The present invention provides a wireless headset with an integral display, the headset capable of communicating via a wireless network to a cellular telephone, cellular telephone adaptor, land-line telephone, land-line telephone adaptor, computer, personal digital assistant, or other device capable of communicating via the wireless network. The wireless headset of the invention includes an input transducer (e.g., a microphone), an output transducer (e.g., a speaker), a wireless networking subsystem and a controller/controller interface. Preferably the headset also includes means for attaching the headset to the user in order to allow hands-free operation. The integral display, fabricated using any of a variety of suitable technologies, allows headset and system information to be displayed (e.g., battery levels, signal levels, call status, caller identification, incoming call alert, current time, current date, elapsed use time, etc.). The integral display can also be used to aid headset/system configuration (e.g., headset volume, voice dialing, ring mode, roaming mode, etc.). The integral display can also provide added functionality to the headset (e.g., phone lists, text messages, calendar functions, appointment and/or task lists, etc.).
A further understanding of the nature and advantages of the present invention may be realized by reference to the remaining portions of the specification and the drawings.
Although headset 100 may use any of a variety of means of attaching to a user (e.g., headband, earpiece, etc.) and thus allowing hands-free operation of the headset, preferably headset 100 includes an earpiece 105 (e.g., an ear hook) that is coupled to the user's ear, or a portion thereof. More preferably, earpiece 105 fits around a portion of the user's ear. Earpiece 105 is coupled to body 107 of the headset, body 107 housing the various electronic components necessary to provide functionality to headset 100. Attached to the back surface of body 107 is an output transducer 109 (e.g., a speaker). Also coupled to body 107 is an input transducer 111 (e.g., a microphone), which, in this embodiment, is located at the end of a boom member 113.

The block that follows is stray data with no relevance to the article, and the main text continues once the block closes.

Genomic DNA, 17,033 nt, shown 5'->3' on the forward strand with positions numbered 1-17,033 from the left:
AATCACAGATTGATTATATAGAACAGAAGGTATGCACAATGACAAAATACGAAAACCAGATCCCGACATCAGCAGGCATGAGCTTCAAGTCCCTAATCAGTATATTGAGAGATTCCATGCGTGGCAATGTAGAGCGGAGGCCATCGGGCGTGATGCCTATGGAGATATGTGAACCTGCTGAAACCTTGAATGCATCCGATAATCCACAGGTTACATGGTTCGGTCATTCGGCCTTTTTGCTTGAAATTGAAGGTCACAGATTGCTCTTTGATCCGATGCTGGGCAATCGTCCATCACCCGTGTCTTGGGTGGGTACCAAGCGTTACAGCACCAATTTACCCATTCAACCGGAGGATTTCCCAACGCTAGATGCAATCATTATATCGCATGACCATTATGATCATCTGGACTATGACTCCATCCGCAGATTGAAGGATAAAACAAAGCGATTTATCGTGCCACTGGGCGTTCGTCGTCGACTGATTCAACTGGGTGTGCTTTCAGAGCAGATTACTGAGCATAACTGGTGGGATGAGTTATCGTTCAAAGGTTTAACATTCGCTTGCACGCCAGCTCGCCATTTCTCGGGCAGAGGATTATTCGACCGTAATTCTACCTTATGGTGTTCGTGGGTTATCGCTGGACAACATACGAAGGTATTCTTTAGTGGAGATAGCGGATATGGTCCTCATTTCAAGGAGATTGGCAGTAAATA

It will be understood that the present invention is not limited to use with a headset of the design shown in
Display 103 can be used to provide the user with various types of information depending upon the design goals for the specific headset. The design goals are primarily based on the expected headset use, desired headset functionality, display size, display resolution, allowable headset power drain, and the processing capabilities of the headset on-board processor (also referred to as a controller or an interface controller). Examples of information that can be displayed on display 103 are headset battery level, headset signal level, call status (e.g., dialing, in use, etc.), caller identification, current time/date, and timer information such as elapsed time associated with a particular call. Display 103 can also be configured to flash or otherwise visually indicate an incoming call. Assuming that the information is provided to the headset processor, display 103 can also display the battery level of the base unit (e.g., cell phone, dongle, etc.) and the signal strength of the base unit (e.g., cell phone). Additionally, display 103 can be used during headset configuration (e.g., to adjust or set the ring mode, ring loudness, headset volume, display mode, voice dialing, time, date, etc.) or to provide additional headset functionality (e.g., phone lists, text messages, dialing using virtual numeric keypad or phone list dialing). Additionally, display 103 can be touch sensitive, thus providing a touch screen for data input (e.g., phone numbers into a phone list, dialing using a virtual numeric keypad).